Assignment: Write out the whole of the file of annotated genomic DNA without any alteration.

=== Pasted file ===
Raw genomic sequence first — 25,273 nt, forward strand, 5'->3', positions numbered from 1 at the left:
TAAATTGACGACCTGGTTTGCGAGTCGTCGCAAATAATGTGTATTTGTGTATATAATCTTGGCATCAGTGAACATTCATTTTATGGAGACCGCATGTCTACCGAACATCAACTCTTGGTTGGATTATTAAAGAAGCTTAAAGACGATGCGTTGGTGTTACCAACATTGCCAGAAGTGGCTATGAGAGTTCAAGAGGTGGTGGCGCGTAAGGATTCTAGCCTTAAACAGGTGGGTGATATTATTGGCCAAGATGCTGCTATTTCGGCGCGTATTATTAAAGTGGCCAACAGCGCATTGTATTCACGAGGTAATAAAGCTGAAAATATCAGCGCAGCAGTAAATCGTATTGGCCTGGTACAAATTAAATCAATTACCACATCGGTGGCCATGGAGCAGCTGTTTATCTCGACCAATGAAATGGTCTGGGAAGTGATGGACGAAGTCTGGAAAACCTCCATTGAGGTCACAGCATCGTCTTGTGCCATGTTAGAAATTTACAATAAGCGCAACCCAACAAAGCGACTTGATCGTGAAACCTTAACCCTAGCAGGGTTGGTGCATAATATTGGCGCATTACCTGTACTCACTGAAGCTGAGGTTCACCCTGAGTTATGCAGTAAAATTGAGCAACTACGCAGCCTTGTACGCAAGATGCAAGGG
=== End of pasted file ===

Raw genomic sequence first — 25,273 nt, forward strand, 5'->3', positions numbered from 1 at the left:
TAAATTGACGACCTGGTTTGCGAGTCGTCGCAAATAATGTGTATTTGTGTATATAATCTTGGCATCAGTGAACATTCATTTTATGGAGACCGCATGTCTACCGAACATCAACTCTTGGTTGGATTATTAAAGAAGCTTAAAGACGATGCGTTGGTGTTACCAACATTGCCAGAAGTGGCTATGAGAGTTCAAGAGGTGGTGGCGCGTAAGGATTCTAGCCTTAAACAGGTGGGTGATATTATTGGCCAAGATGCTGCTATTTCGGCGCGTATTATTAAAGTGGCCAACAGCGCATTGTATTCACGAGGTAATAAAGCTGAAAATATCAGCGCAGCAGTAAATCGTATTGGCCTGGTACAAATTAAATCAATTACCACATCGGTGGCCATGGAGCAGCTGTTTATCTCGACCAATGAAATGGTCTGGGAAGTGATGGACGAAGTCTGGAAAACCTCCATTGAGGTCACAGCATCGTCTTGTGCCATGTTAGAAATTTACAATAAGCGCAACCCAACAAAGCGACTTGATCGTGAAACCTTAACCCTAGCAGGGTTGGTGCATAATATTGGCGCATTACCTGTACTCACTGAAGCTGAGGTTCACCCTGAGTTATGCAGTAAAATTGAGCAACTACGCAGCCTTGTACGCAAGATGCAAGGG